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Overall Article Reflection

Overall Article Reflection

Overall Article Reflection

please respond to each discussion post with apa references for each minimum 6-8 sentences. Thank you!

  • Describe the pathophysiology, clinical manifestations, evaluation,  and treatment of two diseases of the posterior pituitary–syndrome of  inappropriate antidiuretic hormone secretion (SIADH) and diabetes  insipidus (DI).

SIADH and DI are two disorders that often get confused, however, they are opposite each other. SIADH is “Soaked Inside” and DI is “Dry Inside”. The one thing these two disorders have in common is the activity of ADH (Schnur, 2021).

The pathophysiology of Syndrome of inappropriate antidiuretic hormone  secretion (SIADH) is first caused by abnormally increased secretion of  antidiuretic hormone (ADH) for no apparent reason. Other times there is a  CNS disorder such as cancer, cardiopulmonary disorders, vascular  diseases, and myxedema for the increased secretion of ADH. Medications  such as antidepressants, antipsychotics, narcotics, and NSAIDS can also  cause SIADH. The unusually high release of ADH will cause water  retention, dilutional hyponatremia, and hypo-osmolarity (McCance &  Huether 2014).

Clinical manifestations of SIADH include dilutional hyponatremia.  Depending on how fast and severe the sodium levels are dropping will  determine the extent of clinical manifestations. Increased thirst,  dyspnea on exertion, and fatigue can manifest with sodium levels between  140-130 mEq/l. GI upset with vomiting and abdominal cramps are seen  with sodium levels of 130-120 mEq/l. Sodium levels below 115 mEq/l will  result in severe sometimes irreversible neurological changes (McCance  & Huether, 2014).

Evaluation and Treatment need immediate attention once clinical  manifestations are present. A diagnosis of SIADH requires urine and  serum lab values to be obtained. Serum osmolality of less than 280  mOsm/kg and hyponatremia of less than 135 mEq/l. Urine hyperosmolarity,  and urine sodium excretion match sodium intake.

Treatment includes correcting the cause of SIADH. The priority is to  correct severe hyponatremia first with 3% hypertonic saline.  Hyponatremia needs to be corrected slowly because too quick of a  correction can cause an additional neurological problem called central  pontine myelinolysis. Fluid restriction of 800-1000ml/day  is also  implemented. Continued monitoring of urine and serum lab values to  monitor the hyponatremia and frequent neurological assessments to detect  any neurological changes. Monitoring of vital signs and I & O’s are  also included in the treatment plan (McCance & Huether, 2014)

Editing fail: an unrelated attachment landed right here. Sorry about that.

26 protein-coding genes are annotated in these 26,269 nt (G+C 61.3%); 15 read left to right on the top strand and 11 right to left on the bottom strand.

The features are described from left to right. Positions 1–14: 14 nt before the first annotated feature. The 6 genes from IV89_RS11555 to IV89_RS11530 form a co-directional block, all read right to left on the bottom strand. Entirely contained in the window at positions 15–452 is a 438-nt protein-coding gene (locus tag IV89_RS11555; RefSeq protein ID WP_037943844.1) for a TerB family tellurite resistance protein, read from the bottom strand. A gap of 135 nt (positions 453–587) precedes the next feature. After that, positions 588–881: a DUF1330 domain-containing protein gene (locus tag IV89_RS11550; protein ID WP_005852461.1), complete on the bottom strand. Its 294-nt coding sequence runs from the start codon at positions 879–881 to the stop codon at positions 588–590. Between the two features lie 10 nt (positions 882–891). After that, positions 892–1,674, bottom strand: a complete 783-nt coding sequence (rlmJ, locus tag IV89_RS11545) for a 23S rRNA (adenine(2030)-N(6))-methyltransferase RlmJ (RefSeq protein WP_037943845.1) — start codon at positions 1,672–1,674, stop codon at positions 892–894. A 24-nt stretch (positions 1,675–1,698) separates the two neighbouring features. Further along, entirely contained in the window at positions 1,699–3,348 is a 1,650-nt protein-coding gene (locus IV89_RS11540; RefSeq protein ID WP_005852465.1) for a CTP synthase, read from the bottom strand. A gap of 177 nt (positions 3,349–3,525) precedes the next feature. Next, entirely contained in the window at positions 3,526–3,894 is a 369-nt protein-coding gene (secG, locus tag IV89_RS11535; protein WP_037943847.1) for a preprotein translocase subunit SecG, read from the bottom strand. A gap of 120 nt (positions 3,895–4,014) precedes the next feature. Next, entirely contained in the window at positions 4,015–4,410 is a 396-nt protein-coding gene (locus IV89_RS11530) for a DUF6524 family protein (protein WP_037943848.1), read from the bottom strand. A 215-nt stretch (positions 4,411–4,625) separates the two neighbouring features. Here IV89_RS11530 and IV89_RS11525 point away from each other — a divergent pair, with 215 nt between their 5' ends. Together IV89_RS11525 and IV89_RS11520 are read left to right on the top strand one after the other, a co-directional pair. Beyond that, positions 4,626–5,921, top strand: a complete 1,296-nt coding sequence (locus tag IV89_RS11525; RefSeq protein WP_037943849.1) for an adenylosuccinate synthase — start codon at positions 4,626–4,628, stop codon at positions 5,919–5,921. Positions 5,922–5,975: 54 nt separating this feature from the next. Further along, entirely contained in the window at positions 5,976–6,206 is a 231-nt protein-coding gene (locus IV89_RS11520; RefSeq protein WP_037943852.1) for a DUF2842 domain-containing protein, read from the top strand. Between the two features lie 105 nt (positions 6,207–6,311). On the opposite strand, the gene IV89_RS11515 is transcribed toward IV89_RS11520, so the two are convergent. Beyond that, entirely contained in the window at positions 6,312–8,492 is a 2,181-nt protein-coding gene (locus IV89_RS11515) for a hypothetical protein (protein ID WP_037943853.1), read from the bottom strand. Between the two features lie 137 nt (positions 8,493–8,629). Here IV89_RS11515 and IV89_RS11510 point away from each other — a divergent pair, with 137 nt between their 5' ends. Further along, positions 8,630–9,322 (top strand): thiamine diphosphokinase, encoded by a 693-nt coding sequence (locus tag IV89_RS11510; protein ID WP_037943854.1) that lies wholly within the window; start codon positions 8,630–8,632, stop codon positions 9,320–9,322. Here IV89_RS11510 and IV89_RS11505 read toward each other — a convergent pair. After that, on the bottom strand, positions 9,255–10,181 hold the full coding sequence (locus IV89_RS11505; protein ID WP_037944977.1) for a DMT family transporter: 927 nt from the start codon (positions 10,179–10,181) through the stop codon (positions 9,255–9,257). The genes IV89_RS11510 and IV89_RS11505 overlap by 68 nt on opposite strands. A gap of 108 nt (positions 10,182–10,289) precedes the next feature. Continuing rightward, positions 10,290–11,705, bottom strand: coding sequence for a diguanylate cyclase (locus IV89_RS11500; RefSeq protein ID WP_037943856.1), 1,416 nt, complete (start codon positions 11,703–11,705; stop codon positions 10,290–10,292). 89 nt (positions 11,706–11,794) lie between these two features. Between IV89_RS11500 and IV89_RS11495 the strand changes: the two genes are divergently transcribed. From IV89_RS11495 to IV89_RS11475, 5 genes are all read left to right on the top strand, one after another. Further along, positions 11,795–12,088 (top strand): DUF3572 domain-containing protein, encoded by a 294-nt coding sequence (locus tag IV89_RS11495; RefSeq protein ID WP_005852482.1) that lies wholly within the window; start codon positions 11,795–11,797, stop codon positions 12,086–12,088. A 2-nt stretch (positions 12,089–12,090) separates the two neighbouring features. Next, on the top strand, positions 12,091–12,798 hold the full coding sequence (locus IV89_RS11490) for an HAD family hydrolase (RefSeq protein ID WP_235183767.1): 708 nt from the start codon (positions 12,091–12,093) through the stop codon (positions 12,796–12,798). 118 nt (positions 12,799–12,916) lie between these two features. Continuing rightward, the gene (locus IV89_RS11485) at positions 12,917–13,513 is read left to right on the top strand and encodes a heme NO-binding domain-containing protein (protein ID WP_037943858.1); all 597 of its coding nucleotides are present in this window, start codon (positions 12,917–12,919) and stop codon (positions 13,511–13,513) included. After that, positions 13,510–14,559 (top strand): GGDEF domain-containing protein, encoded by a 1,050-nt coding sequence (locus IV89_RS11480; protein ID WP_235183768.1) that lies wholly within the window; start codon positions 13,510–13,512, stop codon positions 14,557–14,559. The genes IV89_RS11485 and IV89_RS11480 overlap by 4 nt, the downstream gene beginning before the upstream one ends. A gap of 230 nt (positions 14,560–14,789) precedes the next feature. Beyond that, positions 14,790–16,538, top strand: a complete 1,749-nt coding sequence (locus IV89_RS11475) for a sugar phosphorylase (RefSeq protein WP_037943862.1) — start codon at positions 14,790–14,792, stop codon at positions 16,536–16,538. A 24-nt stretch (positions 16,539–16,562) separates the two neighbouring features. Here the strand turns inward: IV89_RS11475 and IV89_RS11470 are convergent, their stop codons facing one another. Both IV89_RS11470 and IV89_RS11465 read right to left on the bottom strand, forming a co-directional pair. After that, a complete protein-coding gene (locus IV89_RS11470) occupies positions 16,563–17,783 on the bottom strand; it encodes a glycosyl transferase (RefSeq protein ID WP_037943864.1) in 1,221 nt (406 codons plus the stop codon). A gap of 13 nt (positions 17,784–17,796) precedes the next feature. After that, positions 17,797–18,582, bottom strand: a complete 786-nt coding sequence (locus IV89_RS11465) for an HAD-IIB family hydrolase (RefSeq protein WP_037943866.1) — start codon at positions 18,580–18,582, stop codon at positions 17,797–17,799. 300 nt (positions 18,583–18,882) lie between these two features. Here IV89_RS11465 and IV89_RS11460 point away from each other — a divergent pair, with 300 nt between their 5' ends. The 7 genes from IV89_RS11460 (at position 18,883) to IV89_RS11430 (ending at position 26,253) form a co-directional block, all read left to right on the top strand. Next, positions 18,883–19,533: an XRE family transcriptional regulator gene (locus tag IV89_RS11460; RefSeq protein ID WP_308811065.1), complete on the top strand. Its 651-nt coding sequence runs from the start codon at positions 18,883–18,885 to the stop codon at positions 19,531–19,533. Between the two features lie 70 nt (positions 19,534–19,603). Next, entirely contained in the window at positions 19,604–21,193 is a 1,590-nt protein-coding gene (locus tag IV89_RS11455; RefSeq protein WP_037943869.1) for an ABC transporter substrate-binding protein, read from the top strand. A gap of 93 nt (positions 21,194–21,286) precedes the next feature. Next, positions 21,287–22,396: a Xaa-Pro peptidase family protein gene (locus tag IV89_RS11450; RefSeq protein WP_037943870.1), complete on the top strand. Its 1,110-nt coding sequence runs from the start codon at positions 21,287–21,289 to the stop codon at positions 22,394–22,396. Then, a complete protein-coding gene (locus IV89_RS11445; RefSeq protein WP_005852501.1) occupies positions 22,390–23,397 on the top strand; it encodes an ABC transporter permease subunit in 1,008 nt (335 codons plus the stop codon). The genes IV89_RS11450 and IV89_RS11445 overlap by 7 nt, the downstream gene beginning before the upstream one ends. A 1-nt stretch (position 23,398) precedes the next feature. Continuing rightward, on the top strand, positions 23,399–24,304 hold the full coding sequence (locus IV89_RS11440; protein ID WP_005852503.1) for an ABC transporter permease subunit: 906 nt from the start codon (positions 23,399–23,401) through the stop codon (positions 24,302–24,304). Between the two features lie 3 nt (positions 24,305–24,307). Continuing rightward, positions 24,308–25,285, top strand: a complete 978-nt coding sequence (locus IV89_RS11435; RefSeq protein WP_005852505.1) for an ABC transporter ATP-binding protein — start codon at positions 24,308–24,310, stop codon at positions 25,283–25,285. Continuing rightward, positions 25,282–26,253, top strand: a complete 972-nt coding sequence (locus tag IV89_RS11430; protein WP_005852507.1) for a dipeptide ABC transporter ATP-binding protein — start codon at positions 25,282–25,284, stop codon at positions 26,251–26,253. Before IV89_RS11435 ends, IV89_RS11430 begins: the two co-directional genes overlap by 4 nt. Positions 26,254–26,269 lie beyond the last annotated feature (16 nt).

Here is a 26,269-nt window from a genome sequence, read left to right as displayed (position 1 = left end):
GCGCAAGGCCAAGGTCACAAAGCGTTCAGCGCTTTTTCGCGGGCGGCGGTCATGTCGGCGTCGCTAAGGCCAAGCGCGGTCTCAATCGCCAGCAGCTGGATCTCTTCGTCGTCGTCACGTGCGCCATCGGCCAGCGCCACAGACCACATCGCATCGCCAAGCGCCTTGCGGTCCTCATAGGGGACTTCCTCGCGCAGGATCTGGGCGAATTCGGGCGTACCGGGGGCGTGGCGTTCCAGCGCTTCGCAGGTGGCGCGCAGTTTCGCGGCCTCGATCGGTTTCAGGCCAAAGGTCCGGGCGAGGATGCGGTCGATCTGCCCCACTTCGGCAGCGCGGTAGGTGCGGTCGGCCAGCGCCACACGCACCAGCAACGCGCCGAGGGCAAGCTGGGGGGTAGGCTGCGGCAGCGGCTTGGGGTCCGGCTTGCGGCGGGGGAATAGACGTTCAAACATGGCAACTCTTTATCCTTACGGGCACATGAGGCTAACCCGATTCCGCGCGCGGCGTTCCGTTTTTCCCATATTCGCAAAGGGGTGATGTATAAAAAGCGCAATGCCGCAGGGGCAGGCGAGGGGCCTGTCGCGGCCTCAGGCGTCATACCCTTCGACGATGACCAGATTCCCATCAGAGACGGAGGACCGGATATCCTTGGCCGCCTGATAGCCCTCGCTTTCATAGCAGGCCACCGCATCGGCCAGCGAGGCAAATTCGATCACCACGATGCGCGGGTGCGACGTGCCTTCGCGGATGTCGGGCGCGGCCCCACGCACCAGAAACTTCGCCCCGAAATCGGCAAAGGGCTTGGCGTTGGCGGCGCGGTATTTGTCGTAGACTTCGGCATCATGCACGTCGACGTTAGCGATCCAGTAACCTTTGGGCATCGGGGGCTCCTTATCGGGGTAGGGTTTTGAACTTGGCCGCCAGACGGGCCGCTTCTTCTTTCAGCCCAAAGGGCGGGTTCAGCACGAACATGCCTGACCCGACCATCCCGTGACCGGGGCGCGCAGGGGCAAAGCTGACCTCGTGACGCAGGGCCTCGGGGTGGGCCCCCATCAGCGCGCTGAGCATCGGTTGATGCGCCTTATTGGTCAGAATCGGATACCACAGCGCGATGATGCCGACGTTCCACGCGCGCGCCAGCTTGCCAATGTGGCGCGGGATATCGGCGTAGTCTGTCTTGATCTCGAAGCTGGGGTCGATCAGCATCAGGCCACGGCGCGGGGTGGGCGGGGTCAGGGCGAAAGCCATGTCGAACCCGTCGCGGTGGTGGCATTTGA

Diabetes Insipidus (DI) is a decrease of ADH resulting in polyuria  and polydipsia. Due to insufficient amounts of ADH being produced, there  are three forms of DI with neurogenic (hypothalamic), which are the  most common. Tumors, lesions, infection, and immunologic disorders  disrupt the synthesis, transport, or release of ADH (McCance &  Huether, 2014).

Clinical manifestations include polydipsia, and polyuria, with urine  output of as much as 8-12L/day. Polydipsia with a continued thirst for  cold drinks. Serum laboratory values will show hypernatremia. Urine lab  values will be consistent with a low urine specific gravity because of  the body’s inability to reabsorb water (McCance & Huether, 2014).

Evaluation and Treatment-It must first be confirmed that the problem  is DI and not Diabetes Mellitus. A diagnosis of DI will reveal  polydipsia, polyuria, low specific urine gravity, low urine osmolality,  hypernatremia, and high serum osmolality. A water deprivation test will  also rule out DI if the urine volume decreases with the decrease in  water intake. Treatment will include treating the underlying causes and  medication administration such as DDAVP (McCance & Huether, 2014)

McCance, K.L. & Huether, S.E. (Eds.). (2014). Pathophysiology: The biologic basis for disease 

in adults and children. (7th. ed.). Elsevier Mosby. 

 Links to an external site.

Schnur, M. B. (2021, October 21). Siadh versus di: What’s the difference? NursingCenter. Retrieved November 21, 2022, from

2nd discussion post

An  expansion of the prostate gland is referred to as benign prostatic  hypertrophy (BPH), sometimes known as benign prostatic hypertrophy (Ng,  2022). Lower urinary tract symptoms frequently occur as a result of the  prostatic tissue pushing down on the urethra when it travels through the  prostate. Typically, males 60 years of age and older exhibit this. BPH  and enlargement are linked to aging and androgens in the blood. The need  to pass urine, a delay in beginning to urinate, and a weaker urine  stream are the typical symptoms. Chronic cases result in prolonged urine  retention and overflow incontinence (Huether & McCance, 2014).

A medical history, physical examination, and laboratory  testing, such as a urinalysis, are used to make the diagnosis. Drugs  have been used successfully to treat BPH. Smooth muscle in the bladder  and prostate is relaxed using 1-adrenergic blockers (tamsulosin and  prazosin). Antiandrogen medications, including finasteride (Proscar),  specifically inhibit androgens at the cellular level of the prostate and  cause the prostate gland to constrict (Huether & McCance, 2014).


Huether, S., McCance, K. (2014). Pathophysiology: The Biologic Basis for Disease in Adults and Children (7th ed.). Elsevier Health Sciences (US).

Ng M, Baradhi KM. Benign Prostatic Hyperplasia. [Updated 2022  Aug 8]. In: StatPearls [Internet]. Treasure Island (FL): StatPearls  Publishing; 2022 Jan-. Available from:

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